Food prices in Britain have risen by nearly 12 per cent this year, mostly as a consequence of an event a couple of thousand miles away. The cost of fertiliser, which depends on petrochemicals, has gone through the roof. No wonder civil servants are scrambling to redraw the more fanciful plans for green conformity. To say we have been caught with our trousers down is a gross understatement.
Then there is the fashionable war on meat, driven partly by the ‘methane myth’. This is the claim that livestock, such as cows and sheep, damage the environment by burping and farting. Cows, in particular, are accused of being a major contributor to global greenhouse gas emissions. Each year, one cow can produce up to 200kg of methane, which – as Joe Biden has lectured us all – is ‘one of the most potent greenhouse gases’, with more than 80 times the warming power of carbon dioxide.
Is this true? Recent research from Munich University suggests that the methane contribution from livestock could be overstated by a factor of three or even four. It is also the case that methane, unlike carbon dioxide, is broken down entirely after a few years. This war cannot be dismissed as some deep-Green fad. A recent editorial in The Guardian newspaper went so far as to suggest it is time to put official limits on the amount of meat sold.
Recent research from Munich University suggests that the methane contribution from livestock could be overstated by a factor of three or even four (stock image of billows of smoke at a Chinese plant)
Never mind the weight of evidence that grass-fed British meat is sustainable. Or that the fields themselves remove vast quantities of carbon from the atmosphere.
Or the fact that, without artificial fertiliser, the arable production so prized by teenage vegans is impossible… without the excrement from animals to enrich the soil, that is.
I have long suspected that a drive towards synthetic meat production – and the money-making opportunity it promises – is a hidden factor in this disgraceful attempt to abolish animal husbandry. Does anyone really want to eat synthetic meat?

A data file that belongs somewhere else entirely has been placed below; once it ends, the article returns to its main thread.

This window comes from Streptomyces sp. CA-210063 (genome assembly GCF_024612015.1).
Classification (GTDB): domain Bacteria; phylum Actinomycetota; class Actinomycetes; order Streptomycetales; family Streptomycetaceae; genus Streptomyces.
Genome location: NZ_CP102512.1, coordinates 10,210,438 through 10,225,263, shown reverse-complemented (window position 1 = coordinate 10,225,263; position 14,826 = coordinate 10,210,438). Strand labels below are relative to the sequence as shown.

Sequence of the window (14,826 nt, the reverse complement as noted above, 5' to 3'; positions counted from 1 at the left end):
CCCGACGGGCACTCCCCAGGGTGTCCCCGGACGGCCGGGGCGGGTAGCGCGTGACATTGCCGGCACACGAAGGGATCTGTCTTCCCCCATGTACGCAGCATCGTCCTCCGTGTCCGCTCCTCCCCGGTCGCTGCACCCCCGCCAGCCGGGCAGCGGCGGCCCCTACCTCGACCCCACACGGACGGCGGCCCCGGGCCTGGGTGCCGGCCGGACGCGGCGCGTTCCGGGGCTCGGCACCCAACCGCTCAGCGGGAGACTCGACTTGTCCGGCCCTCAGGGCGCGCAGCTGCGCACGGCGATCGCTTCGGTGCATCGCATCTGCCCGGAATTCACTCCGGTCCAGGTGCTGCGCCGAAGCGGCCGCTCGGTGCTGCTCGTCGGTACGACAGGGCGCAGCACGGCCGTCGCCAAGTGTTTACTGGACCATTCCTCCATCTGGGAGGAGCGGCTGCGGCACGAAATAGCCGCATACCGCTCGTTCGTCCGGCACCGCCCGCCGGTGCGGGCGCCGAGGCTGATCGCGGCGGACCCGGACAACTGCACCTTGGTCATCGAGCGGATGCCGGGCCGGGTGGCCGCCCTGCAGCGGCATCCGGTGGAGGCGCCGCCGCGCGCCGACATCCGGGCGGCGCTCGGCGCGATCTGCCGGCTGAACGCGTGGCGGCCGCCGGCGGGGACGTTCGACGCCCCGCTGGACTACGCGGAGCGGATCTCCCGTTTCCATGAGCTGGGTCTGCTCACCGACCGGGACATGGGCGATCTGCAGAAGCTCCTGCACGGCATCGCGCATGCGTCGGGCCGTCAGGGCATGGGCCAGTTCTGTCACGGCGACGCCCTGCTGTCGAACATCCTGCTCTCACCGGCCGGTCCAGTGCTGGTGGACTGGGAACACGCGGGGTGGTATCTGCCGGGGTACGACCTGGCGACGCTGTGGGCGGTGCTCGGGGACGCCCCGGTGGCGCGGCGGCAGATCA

Sadly, the public is as confused as it is misinformed by zealots blinded by self-important activism. It’s not just a British problem. In Germany, half the population think back-to-nature farming can fight global hunger. It cannot.
The World Bank and the UN are part of the problem. Their Left-wing views dominate and give credence to anti-meat reports. They declare adopting alternatives to meat produces ‘progressive’ outcomes, such as ‘rewilding’.
I am convinced we can protect our landscape and produce more quality food for our own needs. Critics of modern farming often disparage current systems as industrial or intensive but it is only by producing more food from fewer hectares that we can keep the population fed and leave more land for biodiversity and wildlife.
Why not support more farming in cities, where technology allows crops to be grown indoors? Or do more to develop policies which avoid unnecessary ploughing and the consequent release of carbon dioxide locked in the earth?
The world’s sheer diversity of crops, terrains and weather systems means we will always need not just traditional farming skills but modern methods, too. That’s why it is essential that British agriculture finds a way to promote farming systems that encourage biodiversity and production.
Whimsical concepts such as fertiliser-free food or rewilding will salve the consciences of the well-to-do. But what good is that if millions go hungry?